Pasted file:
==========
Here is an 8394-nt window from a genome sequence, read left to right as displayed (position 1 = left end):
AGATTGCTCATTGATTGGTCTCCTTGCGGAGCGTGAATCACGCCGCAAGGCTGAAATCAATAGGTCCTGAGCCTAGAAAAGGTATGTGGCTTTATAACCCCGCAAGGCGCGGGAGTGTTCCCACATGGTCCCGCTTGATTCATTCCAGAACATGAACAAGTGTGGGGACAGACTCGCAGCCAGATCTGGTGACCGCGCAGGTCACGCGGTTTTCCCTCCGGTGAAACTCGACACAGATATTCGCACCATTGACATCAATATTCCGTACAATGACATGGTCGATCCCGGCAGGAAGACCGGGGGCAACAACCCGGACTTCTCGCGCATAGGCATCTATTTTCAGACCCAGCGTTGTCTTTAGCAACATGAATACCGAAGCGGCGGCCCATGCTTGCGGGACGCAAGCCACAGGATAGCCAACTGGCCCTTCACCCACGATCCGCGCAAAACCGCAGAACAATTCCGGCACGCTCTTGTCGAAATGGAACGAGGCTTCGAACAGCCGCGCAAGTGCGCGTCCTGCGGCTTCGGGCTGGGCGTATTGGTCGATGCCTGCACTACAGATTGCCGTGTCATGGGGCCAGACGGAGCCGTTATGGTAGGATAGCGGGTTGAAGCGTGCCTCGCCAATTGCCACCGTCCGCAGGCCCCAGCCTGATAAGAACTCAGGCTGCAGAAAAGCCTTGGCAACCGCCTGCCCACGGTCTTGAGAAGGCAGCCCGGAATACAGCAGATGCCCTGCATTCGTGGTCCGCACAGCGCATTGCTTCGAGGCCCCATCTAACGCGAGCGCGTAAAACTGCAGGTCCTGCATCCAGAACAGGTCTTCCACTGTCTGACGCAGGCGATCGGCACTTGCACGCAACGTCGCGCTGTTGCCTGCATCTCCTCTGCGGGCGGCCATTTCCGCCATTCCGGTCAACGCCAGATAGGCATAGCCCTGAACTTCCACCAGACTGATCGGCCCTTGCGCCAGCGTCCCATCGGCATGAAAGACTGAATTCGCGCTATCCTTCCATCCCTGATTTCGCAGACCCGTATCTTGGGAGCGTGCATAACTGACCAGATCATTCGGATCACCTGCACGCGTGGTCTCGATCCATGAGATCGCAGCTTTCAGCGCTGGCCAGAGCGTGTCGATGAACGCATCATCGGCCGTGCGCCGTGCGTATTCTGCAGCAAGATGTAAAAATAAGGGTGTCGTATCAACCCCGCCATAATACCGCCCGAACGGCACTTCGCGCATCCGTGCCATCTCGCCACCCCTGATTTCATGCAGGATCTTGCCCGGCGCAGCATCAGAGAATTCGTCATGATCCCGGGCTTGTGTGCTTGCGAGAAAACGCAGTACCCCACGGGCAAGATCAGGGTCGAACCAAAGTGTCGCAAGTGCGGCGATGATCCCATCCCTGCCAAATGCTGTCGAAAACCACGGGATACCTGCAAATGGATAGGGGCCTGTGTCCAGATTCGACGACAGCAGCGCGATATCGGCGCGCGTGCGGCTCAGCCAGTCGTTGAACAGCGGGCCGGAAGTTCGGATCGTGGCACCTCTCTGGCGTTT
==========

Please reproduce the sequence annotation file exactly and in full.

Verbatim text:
Here is an 8394-nt window from a genome sequence, read left to right as displayed (position 1 = left end):
AGATTGCTCATTGATTGGTCTCCTTGCGGAGCGTGAATCACGCCGCAAGGCTGAAATCAATAGGTCCTGAGCCTAGAAAAGGTATGTGGCTTTATAACCCCGCAAGGCGCGGGAGTGTTCCCACATGGTCCCGCTTGATTCATTCCAGAACATGAACAAGTGTGGGGACAGACTCGCAGCCAGATCTGGTGACCGCGCAGGTCACGCGGTTTTCCCTCCGGTGAAACTCGACACAGATATTCGCACCATTGACATCAATATTCCGTACAATGACATGGTCGATCCCGGCAGGAAGACCGGGGGCAACAACCCGGACTTCTCGCGCATAGGCATCTATTTTCAGACCCAGCGTTGTCTTTAGCAACATGAATACCGAAGCGGCGGCCCATGCTTGCGGGACGCAAGCCACAGGATAGCCAACTGGCCCTTCACCCACGATCCGCGCAAAACCGCAGAACAATTCCGGCACGCTCTTGTCGAAATGGAACGAGGCTTCGAACAGCCGCGCAAGTGCGCGTCCTGCGGCTTCGGGCTGGGCGTATTGGTCGATGCCTGCACTACAGATTGCCGTGTCATGGGGCCAGACGGAGCCGTTATGGTAGGATAGCGGGTTGAAGCGTGCCTCGCCAATTGCCACCGTCCGCAGGCCCCAGCCTGATAAGAACTCAGGCTGCAGAAAAGCCTTGGCAACCGCCTGCCCACGGTCTTGAGAAGGCAGCCCGGAATACAGCAGATGCCCTGCATTCGTGGTCCGCACAGCGCATTGCTTCGAGGCCCCATCTAACGCGAGCGCGTAAAACTGCAGGTCCTGCATCCAGAACAGGTCTTCCACTGTCTGACGCAGGCGATCGGCACTTGCACGCAACGTCGCGCTGTTGCCTGCATCTCCTCTGCGGGCGGCCATTTCCGCCATTCCGGTCAACGCCAGATAGGCATAGCCCTGAACTTCCACCAGACTGATCGGCCCTTGCGCCAGCGTCCCATCGGCATGAAAGACTGAATTCGCGCTATCCTTCCATCCCTGATTTCGCAGACCCGTATCTTGGGAGCGTGCATAACTGACCAGATCATTCGGATCACCTGCACGCGTGGTCTCGATCCATGAGATCGCAGCTTTCAGCGCTGGCCAGAGCGTGTCGATGAACGCATCATCGGCCGTGCGCCGTGCGTATTCTGCAGCAAGATGTAAAAATAAGGGTGTCGTATCAACCCCGCCATAATACCGCCCGAACGGCACTTCGCGCATCCGTGCCATCTCGCCACCCCTGATTTCATGCAGGATCTTGCCCGGCGCAGCATCAGAGAATTCGTCATGATCCCGGGCTTGTGTGCTTGCGAGAAAACGCAGTACCCCACGGGCAAGATCAGGGTCGAACCAAAGTGTCGCAAGTGCGGCGATGATCCCATCCCTGCCAAATGCTGTCGAAAACCACGGGATACCTGCAAATGGATAGGGGCCTGTGTCCAGATTCGACGACAGCAGCGCGATATCGGCGCGCGTGCGGCTCAGCCAGTCGTTGAACAGCGGGCCGGAAGTTCGGATCGTGGCACCTCTCTGGCGTTT